In our fourth session of the Indigenize or Die series, with our guest Doug Anderson we will explore what it means to have indigenous relationship with land in the city.
Doug is a founder of Naadmaagit Ki Group (NKG), which works to restore indigenous responsibilities to the land and water in Toronto. NKG is working with urban indigenous people planting medicines, mound gardening, fighting invasive species, and supporting indigenous cultural learning on the land in the city.
Doug will take us on a visual and narrative journey along the part of the Humber River where this work has been taking place. We will then be challenged to ask:
- What are some of the implications of having indigenous relationship to land in urban settings?
- How does the restoration of this relationship relate to reconciliation, decolonization and re-indigenization?
- What are some of the exciting possibilities and challenges?
Let us leave as a legacy a journey begun, of restoration and hope for the future generations of this place where we live, from the deepest sense of place we can invoke.
NOTE NEW TIME: 7 pm sharp - 9:30 pm
Doors open 6:30, please arrive early
To cover travel costs for special guests and hosts of the series we suggest a donation of $15 (PWYC for students/unwaged). No one will be turned away for lack of funds. Those choosing free tickets may donate at the door.
Doug (Métis) is the Creative and Strategic Director at Invert Media and a founding member of Naadmaagit Ki Group (NKG). He has consulted on Indigenous education and community development across Canada for over 25 years. Since 2001, he has devoted much of his energy to the translation of Indigenous perspectives into diverse contemporary education systems and media. He enjoys the challenge of designing and building new platforms for reflecting Indigenous knowledge. Doug is committed to helping preserve these forms of knowledge within Aboriginal communities, and to ethically presenting them as crucial models for thinking and problem solving in the 21st century. He has many years of front line experience in building learning opportunities for people of all ages and levels of learning. Since 2013, he has been engaged in the practical development of urban Indigenous land-based learning and community re-integration models.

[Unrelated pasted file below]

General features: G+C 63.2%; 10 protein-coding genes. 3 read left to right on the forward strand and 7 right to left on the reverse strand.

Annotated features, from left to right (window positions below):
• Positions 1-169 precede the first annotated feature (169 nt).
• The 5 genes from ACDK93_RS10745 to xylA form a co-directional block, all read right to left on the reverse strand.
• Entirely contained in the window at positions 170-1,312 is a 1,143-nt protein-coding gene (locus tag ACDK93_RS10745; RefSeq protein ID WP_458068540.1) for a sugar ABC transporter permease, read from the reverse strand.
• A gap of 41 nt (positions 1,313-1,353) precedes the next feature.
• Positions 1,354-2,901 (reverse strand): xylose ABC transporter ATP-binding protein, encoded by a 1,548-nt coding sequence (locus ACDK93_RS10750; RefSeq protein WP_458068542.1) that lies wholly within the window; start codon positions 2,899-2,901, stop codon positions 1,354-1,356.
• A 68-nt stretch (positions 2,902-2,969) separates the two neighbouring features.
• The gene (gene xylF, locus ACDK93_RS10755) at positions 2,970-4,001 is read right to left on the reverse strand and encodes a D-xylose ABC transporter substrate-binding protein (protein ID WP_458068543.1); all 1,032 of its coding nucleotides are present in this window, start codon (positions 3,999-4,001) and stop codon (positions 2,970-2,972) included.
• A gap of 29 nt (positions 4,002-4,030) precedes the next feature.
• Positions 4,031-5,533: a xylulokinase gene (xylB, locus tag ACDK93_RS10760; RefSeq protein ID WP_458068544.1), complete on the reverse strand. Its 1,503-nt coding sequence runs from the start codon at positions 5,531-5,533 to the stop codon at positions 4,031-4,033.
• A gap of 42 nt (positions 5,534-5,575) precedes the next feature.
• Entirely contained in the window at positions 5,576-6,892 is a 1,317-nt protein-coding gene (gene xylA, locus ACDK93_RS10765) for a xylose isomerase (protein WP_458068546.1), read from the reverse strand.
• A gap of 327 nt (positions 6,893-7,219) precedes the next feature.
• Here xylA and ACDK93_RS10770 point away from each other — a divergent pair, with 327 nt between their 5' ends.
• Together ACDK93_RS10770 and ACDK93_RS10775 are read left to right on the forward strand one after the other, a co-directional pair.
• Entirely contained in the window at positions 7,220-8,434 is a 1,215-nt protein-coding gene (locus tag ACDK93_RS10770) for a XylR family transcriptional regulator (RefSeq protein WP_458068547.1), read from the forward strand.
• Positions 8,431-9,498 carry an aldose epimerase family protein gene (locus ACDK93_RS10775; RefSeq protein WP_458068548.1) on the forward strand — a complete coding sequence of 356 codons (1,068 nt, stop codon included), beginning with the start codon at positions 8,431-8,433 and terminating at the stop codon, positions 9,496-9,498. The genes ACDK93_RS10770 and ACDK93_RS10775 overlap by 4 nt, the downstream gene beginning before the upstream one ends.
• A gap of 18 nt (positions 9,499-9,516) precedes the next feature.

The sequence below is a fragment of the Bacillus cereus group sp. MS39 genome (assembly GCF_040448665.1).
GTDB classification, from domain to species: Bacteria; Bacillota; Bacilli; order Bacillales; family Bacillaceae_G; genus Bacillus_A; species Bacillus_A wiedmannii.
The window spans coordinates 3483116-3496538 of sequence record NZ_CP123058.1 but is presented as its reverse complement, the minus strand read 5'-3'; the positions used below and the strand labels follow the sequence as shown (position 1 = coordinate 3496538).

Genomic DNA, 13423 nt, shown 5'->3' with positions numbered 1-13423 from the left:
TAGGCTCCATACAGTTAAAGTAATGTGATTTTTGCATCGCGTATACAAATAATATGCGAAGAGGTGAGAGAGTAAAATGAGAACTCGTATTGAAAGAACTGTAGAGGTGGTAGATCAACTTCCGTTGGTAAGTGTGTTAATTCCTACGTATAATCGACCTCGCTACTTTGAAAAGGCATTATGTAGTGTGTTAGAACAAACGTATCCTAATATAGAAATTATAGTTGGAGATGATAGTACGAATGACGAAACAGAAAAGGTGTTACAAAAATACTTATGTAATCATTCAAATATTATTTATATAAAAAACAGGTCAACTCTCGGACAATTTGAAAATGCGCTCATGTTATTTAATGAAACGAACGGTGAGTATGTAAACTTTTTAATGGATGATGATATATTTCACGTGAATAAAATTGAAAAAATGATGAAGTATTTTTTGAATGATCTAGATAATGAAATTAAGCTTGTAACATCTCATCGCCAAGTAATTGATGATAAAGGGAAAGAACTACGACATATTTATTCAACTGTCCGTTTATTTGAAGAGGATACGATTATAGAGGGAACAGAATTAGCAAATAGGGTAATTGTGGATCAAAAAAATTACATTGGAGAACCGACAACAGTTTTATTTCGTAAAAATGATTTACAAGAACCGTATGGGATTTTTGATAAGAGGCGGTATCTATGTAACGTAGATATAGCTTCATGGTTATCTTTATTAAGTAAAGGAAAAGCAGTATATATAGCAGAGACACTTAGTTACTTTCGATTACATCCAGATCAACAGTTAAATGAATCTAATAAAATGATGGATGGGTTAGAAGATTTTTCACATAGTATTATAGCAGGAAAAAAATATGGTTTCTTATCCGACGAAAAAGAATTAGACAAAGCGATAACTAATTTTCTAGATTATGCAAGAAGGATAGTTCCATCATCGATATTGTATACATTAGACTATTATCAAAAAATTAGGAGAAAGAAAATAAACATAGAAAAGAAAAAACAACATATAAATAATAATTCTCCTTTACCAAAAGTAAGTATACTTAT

Guest Facilitator Rehana Tejpar, M.Ed.
Rehana is an artist-facilitator and co-director at bloom consulting strengthening creative and collaborative capacity in organizations and communities. Rehana is a practitioner of Art of Hosting, an approach to leadership that harnesses the collective wisdom and self-organizing capacity of groups. As a dancer and theatre artist, she facilitates storytelling through creative movement and theatre, using InterPlay and Theatre of the Oppressed, inviting people to tell their own stories, tap into their body wisdom, and re-imagine their worlds.
“Indigenize or Die” Series Curator Kevin Best
Kevin Best has focused on how to create a just and sustainable society through activism, innovative business and restoring Indigenous society for over four decades. Of mixed heritage, through adoption he self-identifies as Anishinabeg of the Martin Clan. He has worked with Indigenous people throughout Turtle Island, consulted to Greenpeace and pioneered green energy in Ontario. He is currently working on a start-up called Odenaansan (Village or “the little places where my heart is”), an integrated, culturally-based approach to restoring Minobimadzin (the good life) through sustainable food, energy, housing and water in Anishinabe communities. Passionate about decolonization and re-indigenization, he is committed to spreading understanding of these life-giving possibilities. He has recently joined Mayor Wilson as a Consulting Partner.
The Series: “Indigenize or Die”
The ship of global imperialism and colonization has hit an iceberg. While the majority of the world's inhabitants suffer the consequences of runaway capitalism and globalized war-making, the very few on the upper decks continue their party with business as usual, blissfully ignoring the realities.
In this series, "Indigenize or Die," we deconstruct the myths of the dominant culture, explore a more truthful historical perspective and how that manifests today. Then, through the lens of decolonization and re-indigenization, we explore together possibilities for an ecologically sustainable and socially-just way forward. We ask, how can we ensure the survival of complex life on this land in accordance with its legitimate laws and the laws of Nature?
The intent of the series is to weave an understanding of history and current reality into developing a practical "go forward" plan for this land. We will be joined by other Indigenous people from both here and elsewhere around Mother Earth throughout the year.
See below for reports of past sessions in the series.
See the resources page for more information and how to get involved.